During the second stage of the temple’s construction, the lecture hall to the north of the middle courtyard’s Geum-dang Hall was constructed beyond the north corridor. Also, the east, west, and north monks’ living quarters were constructed. Again, this is according to the stamped tiles found during the extensive excavation of the Mireuksa-ji Temple Site. Because most of the stamped roof tiles were divided into three time categories: 605 A.D., 627 A.D., and 629 A.D., it’s estimated that the northern lecture hall and three buildings for the monks’ living quarters were completed between 600 – 629 A.D. The number of monks’ living quarters were expanded at this time as the number of monks living at Mireuksa Temple increased, as well. Additionally, that’s why the northern lecture hall was built, as well. With the increase in the monk population at Mireuksa Temple, it would help educate these Buddhist monks in a central location.A diagram of the four different stamped roof tiles discovered on the Mireuksa-ji Temple Site grounds (Picture courtesy of the
Journal of Asian Architecture and Building Engineering).
The third stage of the temple’s construction happened in two phases. The first phase saw the addition of the pair of stone pagodas and shrine halls built in both the adjoining east and west courtyards at Mireuksa Temple. These structures were constructed with symmetry in mind. In 2009, a golden sarira bowl and sarira enrichment record were discovered inside the Stone Pagoda at Mireuksa-ji Temple Site, which is found in the west courtyard. This discovery revealed that this pagoda had first been built in 639 A.D. With this information, it was revealed when both the east and west courtyards were completed.
As for the statues that resided in each of the three temple shrine halls, there is some debate. However, there is strong support for an image of Seokgamoni-bul (The Historical Buddha) being housed inside the west Geum-dang Hall, while three images of Mireuk-bul (The Future Buddha) were housed inside the central courtyard’s Geumg-dang Hall. And an image of Yeondeung-bul (The Past Buddha) appeared in the east courtyard’s Geum-dang Hall.
With this in mind, it would appear as though Mireuksa Temple was meant to symbolize the Trikaya (Three Bodies). Another interpretation of the temple’s configuration is that it was arranged according to the Baekje Kingdom’s strong faith in Mireuk-bul’s advent. During Mireuk-bul’s descent onto earth, it was believed that Mireuk-bul would usher in a utopian era for his devotees. This legendary place is known as Ketumati. In this utopian era, all people would be saved through the three Buddhist teachings. And Mireuksa Temple was believed to be a perfect embodiment of this belief.
The first makeshift attempt to restore the temple grounds came in 1915, during Japanese Colonial Rule (1910-1945), when concrete was added to the side of the Stone Pagoda at Mireuksa-ji Temple Site to stabilize its deteriorating condition. The site would remain untouched until 1974, when the National Research Institute of Cultural Heritage of Korea conducted their initial canvasing of the grounds. Then in 1980, the excavation took place and would lead to numerous unknown architectural and archaeological discoveries.
In 1998, the National Research Institute of Cultural Heritage performed a safety inspection of the Stone Pagoda at Mireuksa-ji Temple Site in the west courtyard, there were concerns at this time about the stability of the pagoda. In 1999, the National Research Institute of Cultural Heritage decided that the pagoda was in need of serious repair. And the restoration of the pagoda began in 2001. In total, ten years would be spent on carefully dismantling this pagoda.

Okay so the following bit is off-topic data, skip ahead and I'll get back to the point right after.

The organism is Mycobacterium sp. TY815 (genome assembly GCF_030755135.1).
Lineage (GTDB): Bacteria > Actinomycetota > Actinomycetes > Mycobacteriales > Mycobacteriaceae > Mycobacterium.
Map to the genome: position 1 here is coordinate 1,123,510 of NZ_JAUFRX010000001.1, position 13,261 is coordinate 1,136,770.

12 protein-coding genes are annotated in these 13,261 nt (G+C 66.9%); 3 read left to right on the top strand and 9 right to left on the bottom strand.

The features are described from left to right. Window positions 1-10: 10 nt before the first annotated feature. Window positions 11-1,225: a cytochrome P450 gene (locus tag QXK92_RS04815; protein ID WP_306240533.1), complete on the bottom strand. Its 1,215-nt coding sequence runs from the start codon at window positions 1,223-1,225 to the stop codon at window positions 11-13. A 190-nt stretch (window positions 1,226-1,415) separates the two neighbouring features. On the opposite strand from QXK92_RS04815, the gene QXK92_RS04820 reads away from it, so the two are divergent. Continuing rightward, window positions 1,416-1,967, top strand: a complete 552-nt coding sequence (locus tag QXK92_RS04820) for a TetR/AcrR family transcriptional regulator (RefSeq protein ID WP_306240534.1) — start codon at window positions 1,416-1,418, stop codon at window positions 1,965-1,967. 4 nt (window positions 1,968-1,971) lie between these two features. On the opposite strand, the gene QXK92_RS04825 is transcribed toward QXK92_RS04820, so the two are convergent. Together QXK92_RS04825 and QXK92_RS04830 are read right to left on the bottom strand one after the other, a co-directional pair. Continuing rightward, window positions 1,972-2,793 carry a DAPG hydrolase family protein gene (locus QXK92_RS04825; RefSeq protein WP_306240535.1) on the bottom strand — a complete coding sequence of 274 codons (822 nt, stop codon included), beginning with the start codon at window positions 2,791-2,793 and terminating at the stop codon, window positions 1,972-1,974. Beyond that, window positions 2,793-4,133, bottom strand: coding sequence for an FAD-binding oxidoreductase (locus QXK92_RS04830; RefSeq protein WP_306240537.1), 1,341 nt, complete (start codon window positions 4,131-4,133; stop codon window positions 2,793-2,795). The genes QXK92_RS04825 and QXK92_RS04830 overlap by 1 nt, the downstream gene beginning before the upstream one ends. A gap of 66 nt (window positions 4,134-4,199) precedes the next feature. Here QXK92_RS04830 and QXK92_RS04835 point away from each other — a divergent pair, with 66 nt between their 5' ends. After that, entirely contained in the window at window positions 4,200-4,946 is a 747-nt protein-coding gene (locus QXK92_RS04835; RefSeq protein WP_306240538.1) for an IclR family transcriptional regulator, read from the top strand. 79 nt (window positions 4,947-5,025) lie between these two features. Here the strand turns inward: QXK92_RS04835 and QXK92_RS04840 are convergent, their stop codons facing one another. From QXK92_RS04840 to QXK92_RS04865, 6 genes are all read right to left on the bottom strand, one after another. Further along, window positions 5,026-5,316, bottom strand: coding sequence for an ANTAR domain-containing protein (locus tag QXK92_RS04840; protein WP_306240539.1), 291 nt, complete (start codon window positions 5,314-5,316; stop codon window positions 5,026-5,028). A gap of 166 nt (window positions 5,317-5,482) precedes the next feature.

During this process of dismantling the Stone Pagoda at Mireuksa-ji Temple Site, quite a few things were discovered. First, an engraved gold sheet was discovered inside the Stone Pagoda at Mireuksa-ji Temple Site in 2009. This gold sheet is called a “Saribongangi – 사리봉안기.” The gold plate is 15.5 cm in width and 10.5 cm in height, and the inscription written on it was written in red paint. On the inscription, it details the founding of Mireuksa Temple.
To rebuild this pagoda, there are 1,627 stone blocks used in its composition. Added to the original stone blocks were new, locally sourced granite blocks that now make up thirty-five percent of the Stone Pagoda at Mireuksa-ji Temple Site. In total, the Stone Pagoda at Mireuksa-ji Temple Site weighs 1,830 tons; it stands 14.5 metres in height, and it’s 12.5 metres in width. According to reports, about 185 tons of concrete was removed from the pagoda. Currently, the pagoda has six stories, but historians believe it was once nine stories tall. However, during the 16th century, during the Joseon Dynasty, which favoured Confucianism over Buddhism, the top three stories were destroyed.
It was also discovered during the extensive excavation that a waterway flowed down from Mt. Mireuksan and into artificial waterways on the four sides of the temple. The remaining traces of the grounds original large pond were found to the south of the temple grounds, and they can be explored currently in the east and west ponds.
On the north side of the Lecture Hall Site at Mireuksa-ji Temple Site, there were two bridges that spanned the artificial waterway. Currently, all that remains of these bridges are foundation stones that go from the Lecture Hall Site at Mireuksa-ji Temple Site towards the North Monks’ Living Quarters Site. Additionally, and because of the watery nature of the temple’s grounds, each shrine hall had a special structure that helped ward off humidity. The way that this was done is that the foundation stones were laid on the ground. And one metre thick cornerstones were laid in a diamond shape above them. The wood supports were then placed on top of the cornerstones and left empty to create a void between the ground and the temple shrine hall floors.The west pond on the southern part of the temple site grounds. A look towards the Nine-Story Stone Pagoda in the East Worship Area from the east pond on the southern part of the temple site grounds. One of the Flagpole Supports at Mireuksa Temple Site with the Nine-Story Stone Pagoda in the East Worship Area in the background. Temple Site Layout South Section